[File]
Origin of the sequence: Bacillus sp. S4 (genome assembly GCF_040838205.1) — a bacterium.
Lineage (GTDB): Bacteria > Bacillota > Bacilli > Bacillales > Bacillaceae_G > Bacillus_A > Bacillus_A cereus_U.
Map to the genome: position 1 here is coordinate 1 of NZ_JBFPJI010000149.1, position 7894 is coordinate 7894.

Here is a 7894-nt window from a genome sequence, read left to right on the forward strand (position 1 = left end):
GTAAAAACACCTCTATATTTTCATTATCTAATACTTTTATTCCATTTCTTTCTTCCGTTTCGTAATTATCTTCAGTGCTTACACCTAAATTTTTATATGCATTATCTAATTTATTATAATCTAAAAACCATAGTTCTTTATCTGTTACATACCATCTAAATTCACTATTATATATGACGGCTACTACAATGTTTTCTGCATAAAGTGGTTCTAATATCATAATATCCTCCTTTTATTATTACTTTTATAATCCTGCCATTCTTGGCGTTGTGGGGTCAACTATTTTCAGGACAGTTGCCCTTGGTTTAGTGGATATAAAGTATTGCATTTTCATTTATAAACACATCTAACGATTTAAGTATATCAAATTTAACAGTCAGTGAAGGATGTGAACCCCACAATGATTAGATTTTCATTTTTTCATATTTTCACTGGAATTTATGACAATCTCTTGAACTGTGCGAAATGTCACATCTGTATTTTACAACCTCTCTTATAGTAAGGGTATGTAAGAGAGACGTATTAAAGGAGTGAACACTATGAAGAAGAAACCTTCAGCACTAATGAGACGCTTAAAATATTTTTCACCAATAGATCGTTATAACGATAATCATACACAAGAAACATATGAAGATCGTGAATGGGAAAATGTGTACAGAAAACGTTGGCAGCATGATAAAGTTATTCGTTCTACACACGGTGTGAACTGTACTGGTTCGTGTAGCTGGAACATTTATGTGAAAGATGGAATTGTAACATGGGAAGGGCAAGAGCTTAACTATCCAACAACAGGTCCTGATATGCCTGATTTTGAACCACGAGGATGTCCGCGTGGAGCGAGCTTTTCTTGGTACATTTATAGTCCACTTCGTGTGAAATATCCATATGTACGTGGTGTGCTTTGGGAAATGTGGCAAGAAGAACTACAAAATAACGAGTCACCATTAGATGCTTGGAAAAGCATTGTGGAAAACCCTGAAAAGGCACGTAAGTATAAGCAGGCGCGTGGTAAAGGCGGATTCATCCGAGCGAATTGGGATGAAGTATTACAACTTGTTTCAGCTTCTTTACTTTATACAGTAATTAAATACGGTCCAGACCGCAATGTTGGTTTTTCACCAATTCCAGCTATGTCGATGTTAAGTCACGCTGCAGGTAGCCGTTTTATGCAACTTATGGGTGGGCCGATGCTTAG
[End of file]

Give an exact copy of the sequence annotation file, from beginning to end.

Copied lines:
Origin of the sequence: Bacillus sp. S4 (genome assembly GCF_040838205.1) — a bacterium.
Lineage (GTDB): Bacteria > Bacillota > Bacilli > Bacillales > Bacillaceae_G > Bacillus_A > Bacillus_A cereus_U.
Map to the genome: position 1 here is coordinate 1 of NZ_JBFPJI010000149.1, position 7894 is coordinate 7894.

Here is a 7894-nt window from a genome sequence, read left to right on the forward strand (position 1 = left end):
GTAAAAACACCTCTATATTTTCATTATCTAATACTTTTATTCCATTTCTTTCTTCCGTTTCGTAATTATCTTCAGTGCTTACACCTAAATTTTTATATGCATTATCTAATTTATTATAATCTAAAAACCATAGTTCTTTATCTGTTACATACCATCTAAATTCACTATTATATATGACGGCTACTACAATGTTTTCTGCATAAAGTGGTTCTAATATCATAATATCCTCCTTTTATTATTACTTTTATAATCCTGCCATTCTTGGCGTTGTGGGGTCAACTATTTTCAGGACAGTTGCCCTTGGTTTAGTGGATATAAAGTATTGCATTTTCATTTATAAACACATCTAACGATTTAAGTATATCAAATTTAACAGTCAGTGAAGGATGTGAACCCCACAATGATTAGATTTTCATTTTTTCATATTTTCACTGGAATTTATGACAATCTCTTGAACTGTGCGAAATGTCACATCTGTATTTTACAACCTCTCTTATAGTAAGGGTATGTAAGAGAGACGTATTAAAGGAGTGAACACTATGAAGAAGAAACCTTCAGCACTAATGAGACGCTTAAAATATTTTTCACCAATAGATCGTTATAACGATAATCATACACAAGAAACATATGAAGATCGTGAATGGGAAAATGTGTACAGAAAACGTTGGCAGCATGATAAAGTTATTCGTTCTACACACGGTGTGAACTGTACTGGTTCGTGTAGCTGGAACATTTATGTGAAAGATGGAATTGTAACATGGGAAGGGCAAGAGCTTAACTATCCAACAACAGGTCCTGATATGCCTGATTTTGAACCACGAGGATGTCCGCGTGGAGCGAGCTTTTCTTGGTACATTTATAGTCCACTTCGTGTGAAATATCCATATGTACGTGGTGTGCTTTGGGAAATGTGGCAAGAAGAACTACAAAATAACGAGTCACCATTAGATGCTTGGAAAAGCATTGTGGAAAACCCTGAAAAGGCACGTAAGTATAAGCAGGCGCGTGGTAAAGGCGGATTCATCCGAGCGAATTGGGATGAAGTATTACAACTTGTTTCAGCTTCTTTACTTTATACAGTAATTAAATACGGTCCAGACCGCAATGTTGGTTTTTCACCAATTCCAGCTATGTCGATGTTAAGTCACGCTGCAGGTAGCCGTTTTATGCAACTTATGGGTGGGCCGATGCTTAG